Courtesy of Mark Saltzburg, a member of the Delaware Bar now working in the northern Virginia office of the Squire Sanders firm, we have a summary of remarks made by Delaware Supreme Court Chief Justice Myron Steele at the Spring meeting last week in D.C. of the Business Law Section of the American Bar Association, concerning developments in Delaware corporate law and recent Delaware Supreme Court cases. Here is Mark’s summary:
First, Chief Justice Steele noted that the Delaware Supreme Court had just heard argument in the Trenwick America Litigation Trust litigation that may result in a decision on whether creditors may bring a cause of action for violation of fiduciary duty where a company deepens its insolvency in a way that further damages creditors after any residual interest of shareholders is out of the picture.� Typically, fiduciary duties are only owed by directors to shareholders and not to creditors. Steele noted, however, that in an earlier decision by former Delaware Court of Chancery Chancellor William Allen in the Credit Lyonnais case, the court commented that directors may owe creditors a fiduciary duty where a company is in the vicinity of insolvency.
Second, Steele discussed whether the Delaware courts will hold directors to a higher standard of judicial review based on the background and training of a director. He rhetorically asked the question of whether the Delaware courts have moved away from a group analysis of fiduciary duty.� He noted that, in the recent Emerging Communications case, the court appeared to hold a director with an investment banking background to a higher standard and he noted that, in the recent Disney executive compensation litigation, the court examined the conduct of the board on a director by director basis. Steele said that neither case heralds a move away from the traditional Delaware analysis of the board as a whole. He said there is no separate standard based on the training and background of a director. He said, however, that courts would apply conceptual nuance based on the participation of a board member.�
Third, Steele noted that while the Delaware courts provide for different procedural standards in litigation depending on the insider status or outsider status of directors, the Delaware courts take the view that to be an insider is a not a crime, it is a status.� He noted that insiders often bring advantages to a board of strategic advice and familiarity with the business. He said that to take a different view would be to risk leaving a board bereft of those board members with the best expertise and knowledge of the business.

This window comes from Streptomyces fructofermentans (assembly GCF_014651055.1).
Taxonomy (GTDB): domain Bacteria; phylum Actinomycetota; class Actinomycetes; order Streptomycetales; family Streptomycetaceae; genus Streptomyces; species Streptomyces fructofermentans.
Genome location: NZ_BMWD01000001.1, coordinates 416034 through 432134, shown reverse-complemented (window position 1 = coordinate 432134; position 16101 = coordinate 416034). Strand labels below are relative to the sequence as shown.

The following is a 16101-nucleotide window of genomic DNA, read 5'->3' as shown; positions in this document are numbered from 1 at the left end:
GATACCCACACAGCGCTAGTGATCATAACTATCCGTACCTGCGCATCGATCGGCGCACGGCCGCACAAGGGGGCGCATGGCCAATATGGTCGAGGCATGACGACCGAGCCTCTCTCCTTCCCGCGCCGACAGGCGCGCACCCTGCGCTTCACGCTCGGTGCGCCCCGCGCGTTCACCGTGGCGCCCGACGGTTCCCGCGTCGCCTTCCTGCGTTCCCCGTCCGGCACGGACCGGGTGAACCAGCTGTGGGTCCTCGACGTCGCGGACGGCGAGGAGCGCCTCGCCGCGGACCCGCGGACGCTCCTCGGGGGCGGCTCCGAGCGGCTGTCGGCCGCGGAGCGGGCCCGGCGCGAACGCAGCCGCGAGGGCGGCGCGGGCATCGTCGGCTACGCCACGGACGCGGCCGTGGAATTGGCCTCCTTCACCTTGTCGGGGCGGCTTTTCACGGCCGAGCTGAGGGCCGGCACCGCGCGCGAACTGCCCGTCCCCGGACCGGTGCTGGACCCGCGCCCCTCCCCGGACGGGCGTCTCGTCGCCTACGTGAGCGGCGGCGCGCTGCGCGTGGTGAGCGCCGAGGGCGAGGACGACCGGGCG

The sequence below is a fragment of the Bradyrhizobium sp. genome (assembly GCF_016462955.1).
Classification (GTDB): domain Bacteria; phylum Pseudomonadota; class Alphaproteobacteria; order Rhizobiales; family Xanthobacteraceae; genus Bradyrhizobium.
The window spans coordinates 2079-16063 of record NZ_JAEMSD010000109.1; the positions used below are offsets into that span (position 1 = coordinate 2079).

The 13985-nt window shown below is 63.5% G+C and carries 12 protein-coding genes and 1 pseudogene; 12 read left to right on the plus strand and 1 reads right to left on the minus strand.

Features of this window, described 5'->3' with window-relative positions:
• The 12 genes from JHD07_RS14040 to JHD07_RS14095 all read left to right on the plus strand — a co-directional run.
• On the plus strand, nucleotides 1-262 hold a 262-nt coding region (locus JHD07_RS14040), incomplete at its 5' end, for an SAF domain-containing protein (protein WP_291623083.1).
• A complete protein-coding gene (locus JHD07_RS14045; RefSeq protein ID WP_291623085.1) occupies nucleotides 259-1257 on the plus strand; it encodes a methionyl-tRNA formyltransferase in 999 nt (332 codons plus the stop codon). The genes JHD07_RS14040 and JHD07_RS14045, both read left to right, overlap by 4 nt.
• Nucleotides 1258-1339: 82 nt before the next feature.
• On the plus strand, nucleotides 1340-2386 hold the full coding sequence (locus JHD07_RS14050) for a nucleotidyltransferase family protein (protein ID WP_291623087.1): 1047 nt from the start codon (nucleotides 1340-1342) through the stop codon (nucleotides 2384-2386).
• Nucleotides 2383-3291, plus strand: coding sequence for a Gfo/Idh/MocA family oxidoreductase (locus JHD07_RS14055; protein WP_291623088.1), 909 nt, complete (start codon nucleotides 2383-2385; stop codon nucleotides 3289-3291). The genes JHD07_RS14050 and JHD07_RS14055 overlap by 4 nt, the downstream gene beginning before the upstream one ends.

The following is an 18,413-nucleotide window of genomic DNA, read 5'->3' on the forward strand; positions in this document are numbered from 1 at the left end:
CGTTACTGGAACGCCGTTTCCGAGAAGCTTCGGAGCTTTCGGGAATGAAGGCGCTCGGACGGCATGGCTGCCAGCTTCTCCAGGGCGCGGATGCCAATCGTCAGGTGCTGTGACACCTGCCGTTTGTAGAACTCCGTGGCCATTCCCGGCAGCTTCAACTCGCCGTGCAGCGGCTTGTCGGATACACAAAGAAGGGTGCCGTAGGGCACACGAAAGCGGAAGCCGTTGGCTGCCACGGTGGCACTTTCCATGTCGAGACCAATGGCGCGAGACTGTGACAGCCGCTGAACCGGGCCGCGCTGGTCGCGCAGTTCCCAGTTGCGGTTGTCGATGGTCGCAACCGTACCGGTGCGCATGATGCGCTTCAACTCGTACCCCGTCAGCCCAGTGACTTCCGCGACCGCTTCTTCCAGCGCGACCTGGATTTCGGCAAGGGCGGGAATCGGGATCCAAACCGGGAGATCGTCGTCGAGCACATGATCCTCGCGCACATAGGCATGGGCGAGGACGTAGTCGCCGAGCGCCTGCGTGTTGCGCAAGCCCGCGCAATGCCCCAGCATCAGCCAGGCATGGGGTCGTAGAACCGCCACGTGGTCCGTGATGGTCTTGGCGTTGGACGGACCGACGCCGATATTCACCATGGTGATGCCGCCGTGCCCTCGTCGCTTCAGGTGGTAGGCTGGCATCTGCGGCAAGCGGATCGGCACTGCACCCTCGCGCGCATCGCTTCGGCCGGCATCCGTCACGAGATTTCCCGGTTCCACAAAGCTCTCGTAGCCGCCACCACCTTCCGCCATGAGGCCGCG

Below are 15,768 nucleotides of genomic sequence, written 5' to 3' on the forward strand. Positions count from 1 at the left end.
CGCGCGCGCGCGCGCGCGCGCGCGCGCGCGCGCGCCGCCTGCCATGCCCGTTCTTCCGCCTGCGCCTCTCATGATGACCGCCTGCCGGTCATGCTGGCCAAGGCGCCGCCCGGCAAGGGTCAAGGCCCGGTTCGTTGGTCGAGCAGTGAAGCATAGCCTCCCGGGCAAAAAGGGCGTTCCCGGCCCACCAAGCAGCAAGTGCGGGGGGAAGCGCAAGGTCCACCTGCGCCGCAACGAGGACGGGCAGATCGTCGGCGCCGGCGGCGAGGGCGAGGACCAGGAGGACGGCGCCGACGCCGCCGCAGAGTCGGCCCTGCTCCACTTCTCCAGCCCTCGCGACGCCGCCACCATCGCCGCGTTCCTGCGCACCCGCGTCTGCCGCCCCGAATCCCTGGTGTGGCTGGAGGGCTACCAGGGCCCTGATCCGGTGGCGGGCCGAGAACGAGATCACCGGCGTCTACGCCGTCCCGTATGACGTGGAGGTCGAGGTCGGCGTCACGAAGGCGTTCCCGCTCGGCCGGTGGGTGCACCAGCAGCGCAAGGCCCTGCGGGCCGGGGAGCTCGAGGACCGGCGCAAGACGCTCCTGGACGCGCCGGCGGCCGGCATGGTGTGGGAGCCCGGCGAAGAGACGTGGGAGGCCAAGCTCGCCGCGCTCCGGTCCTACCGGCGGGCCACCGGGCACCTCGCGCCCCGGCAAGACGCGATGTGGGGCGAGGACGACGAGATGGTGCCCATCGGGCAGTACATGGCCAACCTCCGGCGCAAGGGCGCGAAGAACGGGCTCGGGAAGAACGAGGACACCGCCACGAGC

Fourth, Chief Justice Steele noted that, in the stock-option back-dating cases currently before the Delaware Court of Chancery (at the trial court level), the cases will likely involve issues of lack of good faith by board members involved. He noted that past Delaware jurisprudence on the issue of good faith, including the Disney case, indicate that two prongs of analysis will be important in such cases: 1) whether directors intentionally used inside knowledge in such a way as to preclude them from acting loyally and in good faith, and 2) whether directors concealed information. Steele further commented that lack of good faith, while difficult to define with precision, has evolved to mean that a director consciously disregards a known duty.
Finally, Steele noted that, in the case Stone v. Ritter (also referred to as AmSouth), the Delaware courts had embellished the oversight concept of directors’ duties first enunciated in the earlier Caremark decision. He noted that the directors in the case were directors of a bank who were alleged to have failed to supervise or develop processes to monitor employee conduct which resulted in the imposition of a $50 million fine on the bank. The court dismissed the case on the grounds that no sufficient claim was plead in the complaint. Steele noted that the complaint was dismissed because it failed to allege that there was an utter failure to install an information monitoring system and because there was no evidence that directors disregarded any red flags that might amount to a conscious disregard of fiduciary duties.
UPDATE: Compare recent comments, by coincidence, just posted here by Prof. Bainbridge on both the Stone v. Ritter and Caremark cases.
UPDATE II: The good professor follows up with insightful commentary here.